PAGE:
Planning when healthy or early diagnosed with an illness offers you more choices in the future.

Refocusing Retirement Plans

Many couples have their retirement dreams crushed when one spouse becomes sick. As the sick spouse, do you want to tie your healthy spouse to you, or do you want them to go out and enjoy life?
These are discussions to have early and often. They are also discussions to have with your aging parents so that they do not rely 100% on you to be their caregiver as you may be in a similar situation of needing care.
Caregiving can last for years. It doesn’t get easier. It gets more time-consuming and more expensive. So, if you haven’t created a retirement plan and saved money, you may not be positioned for the best life you can have near the end of your life.
There’s no time like the present to work your way out of a stressful caregiving situation and to make a plan for the rest of your life that includes you potentially needing care.

Thinking Creates Your Future

Your thoughts deliver your day today, tomorrow, and the future. Find the discipline to stop being other people’s plan. Make your plan.
As difficult as this might seem, it is possible with the right mindset. Above all, be realistic and have realistic conversations about care needs and wishes.
You may have to stand up to family members and others who want you to continue to be the caregiver because it’s easier for them. Flip the conversation and let them know it’s time to make their own plan because you are no longer their problem-solver.
Set feelings of uncertainty or guilt aside to prioritize your life. The only way to eliminate the drama and trauma of caregiving is to move on and bring more of what you want and less of what you don’t want into your life.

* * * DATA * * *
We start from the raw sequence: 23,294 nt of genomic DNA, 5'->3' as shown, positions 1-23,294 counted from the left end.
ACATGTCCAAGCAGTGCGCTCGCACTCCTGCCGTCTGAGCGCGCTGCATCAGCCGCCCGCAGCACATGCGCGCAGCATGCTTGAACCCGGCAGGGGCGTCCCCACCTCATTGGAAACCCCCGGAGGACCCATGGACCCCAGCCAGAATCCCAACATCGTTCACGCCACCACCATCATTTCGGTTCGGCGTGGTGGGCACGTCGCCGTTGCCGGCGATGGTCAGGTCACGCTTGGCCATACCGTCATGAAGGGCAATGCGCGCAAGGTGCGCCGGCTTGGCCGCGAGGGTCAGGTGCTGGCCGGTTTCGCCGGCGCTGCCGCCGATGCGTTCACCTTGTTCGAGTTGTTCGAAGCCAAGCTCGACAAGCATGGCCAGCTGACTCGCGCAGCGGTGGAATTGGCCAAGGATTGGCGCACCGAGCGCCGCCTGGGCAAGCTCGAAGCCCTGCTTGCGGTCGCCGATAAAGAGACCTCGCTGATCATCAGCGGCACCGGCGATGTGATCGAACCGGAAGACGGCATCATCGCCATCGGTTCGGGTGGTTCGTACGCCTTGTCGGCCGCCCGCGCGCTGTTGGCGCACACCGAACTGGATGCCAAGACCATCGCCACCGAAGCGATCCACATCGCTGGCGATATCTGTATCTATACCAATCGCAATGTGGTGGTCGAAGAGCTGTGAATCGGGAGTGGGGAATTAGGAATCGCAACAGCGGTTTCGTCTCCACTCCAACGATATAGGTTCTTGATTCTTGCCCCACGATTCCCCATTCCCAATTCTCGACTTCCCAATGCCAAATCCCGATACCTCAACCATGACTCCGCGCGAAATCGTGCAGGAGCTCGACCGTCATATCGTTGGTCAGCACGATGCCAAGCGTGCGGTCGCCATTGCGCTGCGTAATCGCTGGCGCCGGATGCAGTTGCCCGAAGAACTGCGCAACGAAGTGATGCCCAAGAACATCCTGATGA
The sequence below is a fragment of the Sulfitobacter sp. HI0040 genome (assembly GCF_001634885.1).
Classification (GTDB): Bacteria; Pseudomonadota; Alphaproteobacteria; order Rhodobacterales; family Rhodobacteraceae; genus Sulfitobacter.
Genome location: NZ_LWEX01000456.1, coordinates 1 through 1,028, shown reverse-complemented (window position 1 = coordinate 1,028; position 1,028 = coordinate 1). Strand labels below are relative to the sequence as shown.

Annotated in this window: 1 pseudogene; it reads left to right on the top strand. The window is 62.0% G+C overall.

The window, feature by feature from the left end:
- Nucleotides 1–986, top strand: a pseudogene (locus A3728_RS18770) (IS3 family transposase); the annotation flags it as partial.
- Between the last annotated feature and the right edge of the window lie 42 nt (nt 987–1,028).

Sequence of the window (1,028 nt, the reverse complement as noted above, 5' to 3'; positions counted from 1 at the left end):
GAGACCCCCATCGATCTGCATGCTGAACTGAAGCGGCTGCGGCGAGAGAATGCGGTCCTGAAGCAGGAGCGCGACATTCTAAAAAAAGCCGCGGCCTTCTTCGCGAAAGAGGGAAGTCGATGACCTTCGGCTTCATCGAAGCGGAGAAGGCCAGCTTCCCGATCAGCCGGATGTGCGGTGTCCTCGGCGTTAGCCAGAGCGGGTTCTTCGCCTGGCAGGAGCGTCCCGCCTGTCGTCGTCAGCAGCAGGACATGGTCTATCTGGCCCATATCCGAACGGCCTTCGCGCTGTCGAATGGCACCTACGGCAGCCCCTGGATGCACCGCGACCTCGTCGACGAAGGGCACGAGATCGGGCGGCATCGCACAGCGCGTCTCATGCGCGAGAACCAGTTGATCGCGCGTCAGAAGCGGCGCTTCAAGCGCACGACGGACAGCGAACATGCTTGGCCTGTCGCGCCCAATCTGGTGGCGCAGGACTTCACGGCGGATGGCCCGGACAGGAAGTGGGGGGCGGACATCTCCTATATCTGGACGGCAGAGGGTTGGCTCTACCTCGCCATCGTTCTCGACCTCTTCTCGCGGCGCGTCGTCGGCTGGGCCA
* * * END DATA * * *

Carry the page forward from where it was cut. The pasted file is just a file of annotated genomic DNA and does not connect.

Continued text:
You do not have to be a prisoner of your mind and negative thoughts or someone else’s plan. Be your own plan. Find the discipline to move ahead.

Looking For Help Caring for Elderly Parents? Find the Information, Including Step-by-Step Processes, in Pamela’s Online Program.

©2024 Pamela D. Wilson All Rights Reserved
The post How to Find the Discipline to Move Ahead appeared first on Pamela D Wilson | The Caring Generation.

   Check Out Podcast Replays of The Caring Generation® Radio Program for Caregivers and Aging Adults HERE

Pamela D. Wilson, MS, BS/BA, CG, CSA, is an international caregiver subject matter expert, advocate, speaker, and consultant. With more than 20 years of experience as an entrepreneur, fiduciary, and care manager in the fields of caregiving, health, and aging, she delivers one-of-a-kind support for family caregivers and aging adults.

Pamela may be reached at +1 303-810-1816 or through her website.


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Name: Pamela Wilson
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Group: Pamela D. Wilson, Inc.
Dateline: Golden, CO United States
Direct Phone: 303-810-1816